Twicebound: Chapter 1- Part 3

Hey, ya’ll!  Sorry I didn’t post this earlier today, but I hadn’t quite finished it.  This Saturday kind of jumped me and I wasn’t ready for it.  Fortunately, through the twin virtues of perseverance and coffee, here’s the third installment of:


Chapter 1 – part 3

The bus ground to a halt in the gravel parking lot of a two-story building.  Eddie stared out of the barred windows at the structure, wondering how the architect had managed to design such a monumentally non-descript building.  It looked like a big block of concrete, decorated with few plate glass windows the contractor tossed into the cement mixer as an afterthought.

A phrase from a childhood bed time story echoed somewhere in the back of his head as his subconscious poked fun.  The place was like a …like a… he didn’t know… an enormous, big, nothing.

His subconscious might have been laughing, but it was the only one.  Eddie Kaul was scared.  He didn’t know what the building was, but he knew it wasn’t like any prison he’d ever heard of.  He glanced over at Vančura. The big man was completely at ease, but his half-stories and hints had been terrifying.  Eddie didn’t know what Hell’s ticket booth might look like, but he figured it would be a lot like the building in front of them.

The guard and driver fidgeted for a minute or two, staring out at the double doors of the gray structure.  Their attention shifted to the two prisoners, then back again nervously.  It was obvious they had no idea what came next.  That realization scared Eddie more than any of Vančura’s talk had.  If the cops were this nervous, he decided he’d rather be in prison.


Eddie turned and blinked at Vančura.


Vančura pointed across the gravel lot to the doors.  Two men were halfway out of the building, heading purposefully towards the bus.  Eddie studied them, talking to Vančura out of the side of his mouth so he didn’t have to look away.

“How did y’know ‘dey were coming out?”

“They do it every time, ninety-seven seconds after we quit rolling.  Every time.”

“Got somethin’ like a timer or somethin’ in ‘dere?  Funny rule, if y’ask me.  Why ninety-seven seconds?  Regulations n’stuff, eh?”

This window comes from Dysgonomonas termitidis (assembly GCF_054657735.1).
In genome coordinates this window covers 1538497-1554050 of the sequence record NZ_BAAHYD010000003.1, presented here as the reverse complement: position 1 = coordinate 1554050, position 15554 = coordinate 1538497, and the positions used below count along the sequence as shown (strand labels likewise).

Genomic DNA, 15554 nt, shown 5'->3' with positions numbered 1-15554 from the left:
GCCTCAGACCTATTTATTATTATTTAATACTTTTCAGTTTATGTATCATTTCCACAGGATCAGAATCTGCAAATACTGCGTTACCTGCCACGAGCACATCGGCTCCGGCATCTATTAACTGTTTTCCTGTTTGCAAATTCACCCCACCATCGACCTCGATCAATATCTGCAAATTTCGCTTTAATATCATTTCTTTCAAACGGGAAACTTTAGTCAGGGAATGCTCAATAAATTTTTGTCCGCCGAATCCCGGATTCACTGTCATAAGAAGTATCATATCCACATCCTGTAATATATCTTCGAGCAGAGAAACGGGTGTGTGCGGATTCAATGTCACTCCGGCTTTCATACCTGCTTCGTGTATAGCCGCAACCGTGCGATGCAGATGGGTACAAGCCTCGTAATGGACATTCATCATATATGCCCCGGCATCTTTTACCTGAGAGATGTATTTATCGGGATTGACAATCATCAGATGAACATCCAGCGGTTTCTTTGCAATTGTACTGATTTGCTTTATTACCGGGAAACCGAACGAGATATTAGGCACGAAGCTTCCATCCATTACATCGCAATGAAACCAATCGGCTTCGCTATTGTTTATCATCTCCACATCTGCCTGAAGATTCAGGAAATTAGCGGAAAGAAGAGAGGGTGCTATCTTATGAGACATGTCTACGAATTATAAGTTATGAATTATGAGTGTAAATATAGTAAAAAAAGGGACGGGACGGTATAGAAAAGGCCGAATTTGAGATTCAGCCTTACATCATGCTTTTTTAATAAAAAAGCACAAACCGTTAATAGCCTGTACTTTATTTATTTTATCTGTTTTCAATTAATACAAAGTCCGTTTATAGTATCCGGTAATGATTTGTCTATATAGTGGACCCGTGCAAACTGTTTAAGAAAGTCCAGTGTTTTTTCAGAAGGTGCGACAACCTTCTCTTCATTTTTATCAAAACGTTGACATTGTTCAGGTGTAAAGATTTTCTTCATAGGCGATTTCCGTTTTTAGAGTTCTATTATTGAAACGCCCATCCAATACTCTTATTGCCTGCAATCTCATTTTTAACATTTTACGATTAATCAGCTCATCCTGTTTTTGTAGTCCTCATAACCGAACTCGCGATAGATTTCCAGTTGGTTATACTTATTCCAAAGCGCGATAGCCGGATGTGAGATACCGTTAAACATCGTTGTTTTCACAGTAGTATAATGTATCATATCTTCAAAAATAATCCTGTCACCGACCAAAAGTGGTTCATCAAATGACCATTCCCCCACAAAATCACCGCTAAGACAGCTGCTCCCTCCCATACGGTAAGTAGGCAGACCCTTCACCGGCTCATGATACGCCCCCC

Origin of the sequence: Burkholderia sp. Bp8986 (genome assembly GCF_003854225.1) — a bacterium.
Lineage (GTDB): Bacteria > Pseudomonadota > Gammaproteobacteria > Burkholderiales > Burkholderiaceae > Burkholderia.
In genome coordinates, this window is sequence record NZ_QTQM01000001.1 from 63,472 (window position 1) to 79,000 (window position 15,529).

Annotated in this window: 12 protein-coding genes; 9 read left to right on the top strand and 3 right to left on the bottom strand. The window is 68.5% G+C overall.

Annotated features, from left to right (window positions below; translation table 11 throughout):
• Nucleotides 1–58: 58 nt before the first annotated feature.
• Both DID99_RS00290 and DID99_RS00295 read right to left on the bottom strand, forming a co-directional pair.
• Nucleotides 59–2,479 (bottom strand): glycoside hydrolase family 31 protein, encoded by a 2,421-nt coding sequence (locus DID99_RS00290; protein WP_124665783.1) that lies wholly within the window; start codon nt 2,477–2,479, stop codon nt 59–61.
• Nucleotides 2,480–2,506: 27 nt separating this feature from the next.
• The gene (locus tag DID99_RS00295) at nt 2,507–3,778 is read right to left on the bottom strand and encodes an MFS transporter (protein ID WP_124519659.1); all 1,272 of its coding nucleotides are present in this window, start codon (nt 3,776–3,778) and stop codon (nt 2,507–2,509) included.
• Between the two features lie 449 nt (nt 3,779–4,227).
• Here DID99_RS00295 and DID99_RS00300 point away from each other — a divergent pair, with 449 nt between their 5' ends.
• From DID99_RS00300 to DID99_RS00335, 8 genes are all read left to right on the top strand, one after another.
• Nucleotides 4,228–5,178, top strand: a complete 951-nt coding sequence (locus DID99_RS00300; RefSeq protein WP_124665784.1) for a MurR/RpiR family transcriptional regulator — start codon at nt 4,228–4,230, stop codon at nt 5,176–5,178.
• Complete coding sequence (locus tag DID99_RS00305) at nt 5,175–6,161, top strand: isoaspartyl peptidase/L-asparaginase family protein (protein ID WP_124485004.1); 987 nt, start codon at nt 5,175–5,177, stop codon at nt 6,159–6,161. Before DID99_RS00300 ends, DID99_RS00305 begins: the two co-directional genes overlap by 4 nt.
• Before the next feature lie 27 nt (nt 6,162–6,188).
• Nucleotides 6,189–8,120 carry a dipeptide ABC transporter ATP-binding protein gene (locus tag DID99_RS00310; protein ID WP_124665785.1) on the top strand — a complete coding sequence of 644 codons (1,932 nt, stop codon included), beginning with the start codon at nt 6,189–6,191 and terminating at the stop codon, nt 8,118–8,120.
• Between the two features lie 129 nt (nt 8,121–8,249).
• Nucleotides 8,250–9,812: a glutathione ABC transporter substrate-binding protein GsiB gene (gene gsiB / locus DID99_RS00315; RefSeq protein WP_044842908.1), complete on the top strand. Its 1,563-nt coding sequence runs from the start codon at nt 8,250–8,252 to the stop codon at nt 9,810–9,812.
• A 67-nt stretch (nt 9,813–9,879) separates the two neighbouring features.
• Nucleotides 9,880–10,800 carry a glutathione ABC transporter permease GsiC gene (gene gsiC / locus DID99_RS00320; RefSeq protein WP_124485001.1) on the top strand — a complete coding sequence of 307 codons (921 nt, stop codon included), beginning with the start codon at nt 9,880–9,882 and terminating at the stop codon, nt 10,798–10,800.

The men reached the bus and the driver punched the button to open the swinging doors for them.  When they stepped aboard, one of them took the roster sheet from the guard, studying it with a bored air.  His companion had the nervous look of a new man on the job, not actually scared, but worried about making mistakes.  He watched attentively as the other man scribbled his name on the sheet and tossed it to the guard.

“Okay, let’s get these two inside.”

He stepped towards the back.  For the first time, he noticed Vančura and his face went slack.  A half-stumble brought him to a halt, but his companion bumped into him from behind.  There was a mutter of surprise from both of them, the first croaking something unintelligible at the sight of the big man, while the second seemed to be apologizing.

The first one spun back to the guard and driver.

“Those papers didn’t say nothin’ about this guy!  How’re we supposed t’deal with a guy that size?”

A shrug from the guard was their only answer.  Eddie almost laughed, in spite of his apprehension.  The guard didn’t care much for the troubles of the men from the big grey building, that was plain.  All he wanted was to get rid of his prisoners and away from the place as fast as possible.  Eddie watched the two confer for a moment, but then a thought distracted him.  The men had obviously never seen Vančura before.